Solar panels and other forms of small-scale energy generation may be eligible for a government-backed loan scheme to householders, according to the UK’s minister of state for climate change. The potential inclusion of renewable energy in the coalition’s flagship ‘green deal’ comes as a surprise, as the development of the scheme has so far focused on energy efficiency measures such as lagging lofts.
Papers published by the Department of Energy and Climate Change (Decc) on Thursday show that the 14 million householders expected to qualify for a complete energy-saving overhaul in the next 10 years may be able to choose from 23 different technologies, including cavity wall insulation and draught proofing but also covering solar water heating, wood burning stoves and biomass boilers.
‘We are leaving the window open for micro generation technologies. It could happen in the future,’ said Greg Barker.
Under the scheme, which it is hoped will be rolled out from next year, all 25m homes in Britain will ultimately be assessed and owners will be offered loans by high street companies for energy-saving measures. Repayments will theoretically be offset for consumers by savings on energy bills, and the debts will be attached to properties rather than individuals.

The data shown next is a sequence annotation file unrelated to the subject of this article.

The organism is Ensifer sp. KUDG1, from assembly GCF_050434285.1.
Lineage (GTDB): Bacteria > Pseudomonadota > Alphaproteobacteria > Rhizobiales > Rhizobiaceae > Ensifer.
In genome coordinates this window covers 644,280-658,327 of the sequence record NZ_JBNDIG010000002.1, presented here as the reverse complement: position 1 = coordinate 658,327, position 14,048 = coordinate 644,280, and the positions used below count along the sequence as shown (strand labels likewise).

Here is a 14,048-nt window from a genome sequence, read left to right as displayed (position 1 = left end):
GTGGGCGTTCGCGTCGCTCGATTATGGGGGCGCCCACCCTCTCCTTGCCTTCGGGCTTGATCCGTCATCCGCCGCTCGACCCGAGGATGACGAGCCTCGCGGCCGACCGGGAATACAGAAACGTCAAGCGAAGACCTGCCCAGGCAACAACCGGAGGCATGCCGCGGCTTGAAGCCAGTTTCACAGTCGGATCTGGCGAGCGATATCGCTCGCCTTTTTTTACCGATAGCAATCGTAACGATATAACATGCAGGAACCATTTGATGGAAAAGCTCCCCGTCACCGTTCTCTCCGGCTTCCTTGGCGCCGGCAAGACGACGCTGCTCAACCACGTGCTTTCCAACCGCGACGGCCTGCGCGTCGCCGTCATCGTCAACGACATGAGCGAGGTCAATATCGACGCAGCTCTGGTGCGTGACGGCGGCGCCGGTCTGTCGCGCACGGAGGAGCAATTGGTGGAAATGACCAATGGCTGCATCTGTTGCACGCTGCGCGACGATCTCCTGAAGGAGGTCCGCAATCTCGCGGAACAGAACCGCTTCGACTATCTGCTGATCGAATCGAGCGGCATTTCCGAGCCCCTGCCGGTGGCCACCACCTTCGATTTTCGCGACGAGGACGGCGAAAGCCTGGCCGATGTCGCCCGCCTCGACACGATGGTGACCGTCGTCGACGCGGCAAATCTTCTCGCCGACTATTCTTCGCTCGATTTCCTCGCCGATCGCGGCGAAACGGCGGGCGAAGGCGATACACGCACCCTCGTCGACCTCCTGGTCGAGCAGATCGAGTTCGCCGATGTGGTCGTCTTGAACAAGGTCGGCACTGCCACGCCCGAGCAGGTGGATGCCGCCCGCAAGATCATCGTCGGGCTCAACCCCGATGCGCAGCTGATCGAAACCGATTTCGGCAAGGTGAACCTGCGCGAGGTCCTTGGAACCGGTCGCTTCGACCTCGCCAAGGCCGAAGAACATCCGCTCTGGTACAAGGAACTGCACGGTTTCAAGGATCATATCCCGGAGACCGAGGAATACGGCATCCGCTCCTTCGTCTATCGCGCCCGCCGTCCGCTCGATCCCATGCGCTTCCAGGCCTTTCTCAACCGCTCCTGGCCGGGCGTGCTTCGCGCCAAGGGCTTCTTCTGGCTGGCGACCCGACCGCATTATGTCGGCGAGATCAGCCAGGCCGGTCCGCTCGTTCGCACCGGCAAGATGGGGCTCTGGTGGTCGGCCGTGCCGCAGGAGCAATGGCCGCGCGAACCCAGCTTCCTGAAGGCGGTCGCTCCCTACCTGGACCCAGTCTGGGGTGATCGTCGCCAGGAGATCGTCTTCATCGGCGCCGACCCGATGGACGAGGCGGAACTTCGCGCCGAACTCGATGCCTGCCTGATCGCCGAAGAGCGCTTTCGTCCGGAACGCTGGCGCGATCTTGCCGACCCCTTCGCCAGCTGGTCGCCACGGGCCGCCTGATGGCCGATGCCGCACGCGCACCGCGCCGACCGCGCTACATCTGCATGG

But Barker said it would not be like a conventional bank loan.
‘It will not be a loan. It will not count against people’s credit rating. This is a revolution that will ricochet around the world. This is the most ambitious energy-saving programme anywhere since the second world war. It will do for environmental efficiency what privatisation did for industrial efficiency.
The fact is you should be better off from day one. You will have a better property that is easier to heat. Your fuel bill should be less. This is about unleashing new technologies. We have got to do 14m homes by the early 2020s and 25m by 2030.’
Barker said that companies including John Lewis, B&Q, Marks & Spencer, Asda, Tesco and Sainsbury’s are now set to offer the packages to consumers, with installation work to be done by certified assessors and contractors bound by law to work to meet agreed standards.
Critics of the scheme have said that few people will be attracted because the money borrowed is expected to be at expensive commercial rates of interest. But Barker hinted that more incentives would be offered. ‘I am sure I am sure there will be more incentives to come. We are in discussions with the Treasury,’ he said.
According to the papers published today there will be different options for householders on the length of repayments, defined standards of service for assessors and installers will need to be members of a green deal accredited certification body. Providers will need to hold a consumer credit licence to provide consumers protection against mis-selling.